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In a recent piece of homework I needed to solve an equation of the form $ae^x + bx +c = 0$ where $a,b$ and $c$ are constants. I could not do it; no matter how I tried I either went in circles or hit a brick wall. Can someone demonstrate a general method for solving equations of this form? Please show every step in your answers.

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    $\begingroup$ This article on exponential-linear equations focuses on these type of equations. $\endgroup$ – Arpan Apr 17 '15 at 7:10
  • $\begingroup$ See there : math.stackexchange.com/questions/479776/solving-aebxcxd-0?rq=1 Short answer, there are no easy solution. $\endgroup$ – Paul Picard Apr 17 '15 at 7:10
  • $\begingroup$ @PaulPicard Hmm. Well the solution can't be a complex number (since that wouldn't make sense in the context of the question), so I guess I've done something wrong. Thanks anyway :) $\endgroup$ – imulsion Apr 17 '15 at 7:13
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    $\begingroup$ See Lambert W function. $\endgroup$ – Lucian Apr 17 '15 at 7:33
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    $\begingroup$ @imulsion: Who said that there's only one solution ? And why, pray tell, can't at least some of them be complex ? And how on earth would you even know their nature, since the values of the three parameters are not even given ? $\endgroup$ – Lucian Apr 17 '15 at 7:41
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\begin{align} a \exp(x)+b x+c&=0 \end{align} Substitute $bx+c=y$: \begin{align} a \exp((-c+y)/b)+y &= 0 \\ -y &= a\exp(-c/b)\exp(y/b) \\ -y/b\exp(-y/b) &= a/b\exp(-c/b) \end{align} The last equation is in the form $u\exp(u)=w$, which has a solution in terms of Lambert $W$ function: \begin{align} u&=W(w). \end{align} Hence \begin{align} -y/b&=W(a/b\exp(-c/b)) \\ y&=-b W(a/b\exp(-c/b)) \\ x&=-W(a/b\exp(-c/b))-c/b. \end{align} In particular, equation $88\exp(x)+12x-5=0$ with $a=88,b=12,c=-5$ has one real root, since the argument of $W$ is positive: \begin{align} x&=-W_0(22/3\exp(5/12))+5/12 \approx-1.3970513. \end{align}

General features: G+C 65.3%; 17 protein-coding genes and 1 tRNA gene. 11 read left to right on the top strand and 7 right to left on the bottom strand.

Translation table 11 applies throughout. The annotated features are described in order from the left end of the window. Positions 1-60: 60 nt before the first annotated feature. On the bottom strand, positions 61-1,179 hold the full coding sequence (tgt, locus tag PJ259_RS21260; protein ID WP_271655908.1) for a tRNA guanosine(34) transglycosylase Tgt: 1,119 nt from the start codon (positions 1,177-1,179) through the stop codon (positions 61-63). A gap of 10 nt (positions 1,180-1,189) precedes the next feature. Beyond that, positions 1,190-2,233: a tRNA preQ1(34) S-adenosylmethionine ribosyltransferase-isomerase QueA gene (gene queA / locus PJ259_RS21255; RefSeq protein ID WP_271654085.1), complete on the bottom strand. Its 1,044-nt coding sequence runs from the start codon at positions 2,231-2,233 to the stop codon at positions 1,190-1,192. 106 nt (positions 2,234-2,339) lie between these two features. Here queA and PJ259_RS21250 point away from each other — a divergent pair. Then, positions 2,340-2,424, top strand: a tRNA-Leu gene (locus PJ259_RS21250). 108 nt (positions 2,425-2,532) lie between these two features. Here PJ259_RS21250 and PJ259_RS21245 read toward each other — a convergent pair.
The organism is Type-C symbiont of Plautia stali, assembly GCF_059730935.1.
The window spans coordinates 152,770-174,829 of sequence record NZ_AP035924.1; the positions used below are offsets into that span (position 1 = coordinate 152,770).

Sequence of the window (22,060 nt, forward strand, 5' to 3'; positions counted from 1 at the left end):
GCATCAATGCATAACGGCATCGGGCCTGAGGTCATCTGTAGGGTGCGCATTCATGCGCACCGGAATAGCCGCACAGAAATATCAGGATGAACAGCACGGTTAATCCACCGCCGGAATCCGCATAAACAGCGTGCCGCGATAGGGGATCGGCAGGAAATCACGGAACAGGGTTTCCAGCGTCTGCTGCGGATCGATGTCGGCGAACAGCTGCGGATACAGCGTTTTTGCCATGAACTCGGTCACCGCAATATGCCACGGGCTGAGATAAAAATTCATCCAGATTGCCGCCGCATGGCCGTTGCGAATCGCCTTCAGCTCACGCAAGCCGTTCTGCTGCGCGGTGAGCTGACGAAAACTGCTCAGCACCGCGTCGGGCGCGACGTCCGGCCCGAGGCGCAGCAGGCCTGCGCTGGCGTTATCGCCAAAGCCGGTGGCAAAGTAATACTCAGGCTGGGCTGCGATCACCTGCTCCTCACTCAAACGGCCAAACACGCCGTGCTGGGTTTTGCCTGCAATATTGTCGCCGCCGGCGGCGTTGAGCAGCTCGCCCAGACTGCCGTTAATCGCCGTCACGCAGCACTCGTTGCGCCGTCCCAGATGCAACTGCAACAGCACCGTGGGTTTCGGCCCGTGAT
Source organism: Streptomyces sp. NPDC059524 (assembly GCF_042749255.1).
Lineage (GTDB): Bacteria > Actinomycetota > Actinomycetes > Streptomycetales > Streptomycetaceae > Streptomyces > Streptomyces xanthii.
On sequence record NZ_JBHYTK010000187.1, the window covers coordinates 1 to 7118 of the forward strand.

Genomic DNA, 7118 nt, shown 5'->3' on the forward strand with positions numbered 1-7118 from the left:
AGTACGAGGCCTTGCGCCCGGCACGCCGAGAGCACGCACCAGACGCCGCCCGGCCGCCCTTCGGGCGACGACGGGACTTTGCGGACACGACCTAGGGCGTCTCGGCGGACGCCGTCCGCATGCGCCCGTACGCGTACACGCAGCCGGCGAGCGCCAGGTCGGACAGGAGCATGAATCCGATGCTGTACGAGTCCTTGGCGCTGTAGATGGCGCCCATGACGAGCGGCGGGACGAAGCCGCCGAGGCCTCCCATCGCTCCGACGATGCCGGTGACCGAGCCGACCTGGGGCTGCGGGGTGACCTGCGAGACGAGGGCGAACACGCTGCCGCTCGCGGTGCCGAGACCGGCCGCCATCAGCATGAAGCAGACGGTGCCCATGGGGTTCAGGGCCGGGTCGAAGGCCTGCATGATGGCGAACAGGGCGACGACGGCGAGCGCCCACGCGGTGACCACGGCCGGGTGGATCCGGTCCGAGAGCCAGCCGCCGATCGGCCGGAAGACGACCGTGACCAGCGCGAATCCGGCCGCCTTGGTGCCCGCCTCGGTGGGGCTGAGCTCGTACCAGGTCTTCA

Edit:

Lambert's W function is included in the Gnu Scientific Library (GSL) and is freely available by means of many computer systems and packages (wolframalpha, R, Asymptote, python scipy.special to name a few).

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As said, there is an analytical solution in terms of Lambert function $$x=-W(d)-\frac{c}{b}$$ where $$d=\frac{a }{b}e^{-\frac{c}{b}}$$ If you do not want to (or cannot) use Lambert function, then numerical methods are the way to go.

Probably the simplest should be Newton method which, starting from a "reasonable" guess $x_0$, will update it according to $$x_{n+1}=x_n-\frac{f(x_n)}{f'(x_n)}$$ For the example you give in comments $$f(x)=5-12x - 88e^x$$ $$f'(x)=-12-88e^x$$ A look at the graph of the function shows that the solution is close to $-1.5$. So, let start iterating at $x_0=-1.5$; the method will generates the following iterates : $-1.393646353$, $-1.397047564$, $-1.397051301$ which is the solution for ten significant figures.

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  • $\begingroup$ I've definitely done it wrong then - my solution has to be positive to make sense in the context of the question. thanks anyway though :) $\endgroup$ – imulsion Apr 17 '15 at 8:51
  • $\begingroup$ May be, there was a typo in the equation. In any manner, you are very welcome ! $\endgroup$ – Claude Leibovici Apr 17 '15 at 8:53

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